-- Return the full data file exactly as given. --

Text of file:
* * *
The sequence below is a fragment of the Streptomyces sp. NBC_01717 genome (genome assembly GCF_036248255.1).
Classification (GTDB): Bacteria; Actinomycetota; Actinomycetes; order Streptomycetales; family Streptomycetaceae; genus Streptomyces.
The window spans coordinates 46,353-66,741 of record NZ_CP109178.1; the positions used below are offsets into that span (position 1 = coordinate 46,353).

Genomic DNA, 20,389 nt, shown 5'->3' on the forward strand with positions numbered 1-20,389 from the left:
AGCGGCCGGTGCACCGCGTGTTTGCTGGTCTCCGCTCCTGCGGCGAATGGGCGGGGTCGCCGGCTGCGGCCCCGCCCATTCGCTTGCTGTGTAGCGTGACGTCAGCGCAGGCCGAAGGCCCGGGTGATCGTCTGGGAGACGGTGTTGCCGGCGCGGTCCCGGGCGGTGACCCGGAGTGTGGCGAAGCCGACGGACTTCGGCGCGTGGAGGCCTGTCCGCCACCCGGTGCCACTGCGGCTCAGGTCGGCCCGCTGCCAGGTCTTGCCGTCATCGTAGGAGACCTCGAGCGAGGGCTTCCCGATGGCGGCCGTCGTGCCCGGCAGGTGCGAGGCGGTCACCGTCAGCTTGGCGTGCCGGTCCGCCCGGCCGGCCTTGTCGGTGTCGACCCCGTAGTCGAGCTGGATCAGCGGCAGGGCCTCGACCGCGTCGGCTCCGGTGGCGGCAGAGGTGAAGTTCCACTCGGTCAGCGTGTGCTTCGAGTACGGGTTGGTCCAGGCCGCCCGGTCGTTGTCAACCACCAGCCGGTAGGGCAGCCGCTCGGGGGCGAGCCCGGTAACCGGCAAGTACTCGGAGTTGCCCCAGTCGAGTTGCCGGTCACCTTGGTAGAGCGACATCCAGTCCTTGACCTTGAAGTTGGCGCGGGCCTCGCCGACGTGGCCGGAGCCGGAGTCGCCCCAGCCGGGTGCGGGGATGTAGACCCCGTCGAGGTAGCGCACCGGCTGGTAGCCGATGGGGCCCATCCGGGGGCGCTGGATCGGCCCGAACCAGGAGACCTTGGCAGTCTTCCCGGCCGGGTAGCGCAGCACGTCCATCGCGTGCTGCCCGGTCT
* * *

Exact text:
The sequence below is a fragment of the Streptomyces sp. NBC_01717 genome (genome assembly GCF_036248255.1).
Classification (GTDB): Bacteria; Actinomycetota; Actinomycetes; order Streptomycetales; family Streptomycetaceae; genus Streptomyces.
The window spans coordinates 46,353-66,741 of record NZ_CP109178.1; the positions used below are offsets into that span (position 1 = coordinate 46,353).

Genomic DNA, 20,389 nt, shown 5'->3' on the forward strand with positions numbered 1-20,389 from the left:
AGCGGCCGGTGCACCGCGTGTTTGCTGGTCTCCGCTCCTGCGGCGAATGGGCGGGGTCGCCGGCTGCGGCCCCGCCCATTCGCTTGCTGTGTAGCGTGACGTCAGCGCAGGCCGAAGGCCCGGGTGATCGTCTGGGAGACGGTGTTGCCGGCGCGGTCCCGGGCGGTGACCCGGAGTGTGGCGAAGCCGACGGACTTCGGCGCGTGGAGGCCTGTCCGCCACCCGGTGCCACTGCGGCTCAGGTCGGCCCGCTGCCAGGTCTTGCCGTCATCGTAGGAGACCTCGAGCGAGGGCTTCCCGATGGCGGCCGTCGTGCCCGGCAGGTGCGAGGCGGTCACCGTCAGCTTGGCGTGCCGGTCCGCCCGGCCGGCCTTGTCGGTGTCGACCCCGTAGTCGAGCTGGATCAGCGGCAGGGCCTCGACCGCGTCGGCTCCGGTGGCGGCAGAGGTGAAGTTCCACTCGGTCAGCGTGTGCTTCGAGTACGGGTTGGTCCAGGCCGCCCGGTCGTTGTCAACCACCAGCCGGTAGGGCAGCCGCTCGGGGGCGAGCCCGGTAACCGGCAAGTACTCGGAGTTGCCCCAGTCGAGTTGCCGGTCACCTTGGTAGAGCGACATCCAGTCCTTGACCTTGAAGTTGGCGCGGGCCTCGCCGACGTGGCCGGAGCCGGAGTCGCCCCAGCCGGGTGCGGGGATGTAGACCCCGTCGAGGTAGCGCACCGGCTGGTAGCCGATGGGGCCCATCCGGGGGCGCTGGATCGGCCCGAACCAGGAGACCTTGGCAGTCTTCCCGGCCGGGTAGCGCAGCACGTCCATCGCGTGCTGCCCGGTCT